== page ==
We have also developed a long-term strategic partnership with the development organisation Hivos. We have worked together since 2008, and in 2016 agreed a five-year partnership to promote sustainable food systems. Working with local partners in five countries, we are supporting evidence-based advocacy that challenges unsustainable food production and promotes sustainable diets for all.
Both IIED and Hivos recognise that this long-term relationship has been productive, enabling both organisations to widen their impact. Hivos director Edwin Huizing says: "Both organisations complement each other very well. We cannot influence the global green agenda on our own; together we can touch new areas, look forward and experiment to develop unexpected things."
We have a 20-year partnership with Shack/Slum Dwellers International (SDI), a network of community-based organisations of the urban poor in 32 countries. SDI helps local residents to map their settlements, prioritise their needs and advocate effectively for improvements in housing and sanitation.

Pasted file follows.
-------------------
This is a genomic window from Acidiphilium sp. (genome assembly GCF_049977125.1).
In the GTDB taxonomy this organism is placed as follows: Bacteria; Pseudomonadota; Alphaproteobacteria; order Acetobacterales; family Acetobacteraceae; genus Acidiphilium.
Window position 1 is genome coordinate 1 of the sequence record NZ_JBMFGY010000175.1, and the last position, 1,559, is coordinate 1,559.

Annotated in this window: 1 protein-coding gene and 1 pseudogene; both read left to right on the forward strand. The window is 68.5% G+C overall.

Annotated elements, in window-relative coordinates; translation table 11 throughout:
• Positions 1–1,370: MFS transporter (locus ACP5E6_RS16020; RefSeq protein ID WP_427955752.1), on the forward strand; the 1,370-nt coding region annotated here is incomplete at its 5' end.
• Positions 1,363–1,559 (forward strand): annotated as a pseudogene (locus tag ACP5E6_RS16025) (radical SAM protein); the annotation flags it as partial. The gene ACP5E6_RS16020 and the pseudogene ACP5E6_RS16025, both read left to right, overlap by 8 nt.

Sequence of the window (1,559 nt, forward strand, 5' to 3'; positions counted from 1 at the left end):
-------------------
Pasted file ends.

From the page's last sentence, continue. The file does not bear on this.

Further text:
IIED’s support for SDI and other urban social groups has helped to amplify the voices of low-income citizens normally excluded from decision making and resulted in observable changes in practice in city governance.
The Forest and Farm Facility (FFF) is a partnership of FAO, IIED, IUCN and AgriCord. It supports forest and farm producer organisations to improve livelihoods, influence policy and secure a sustainable future. FFF helps producer groups assist with business development and technical support, organise into federations and generate cross-sector dialogue on government support.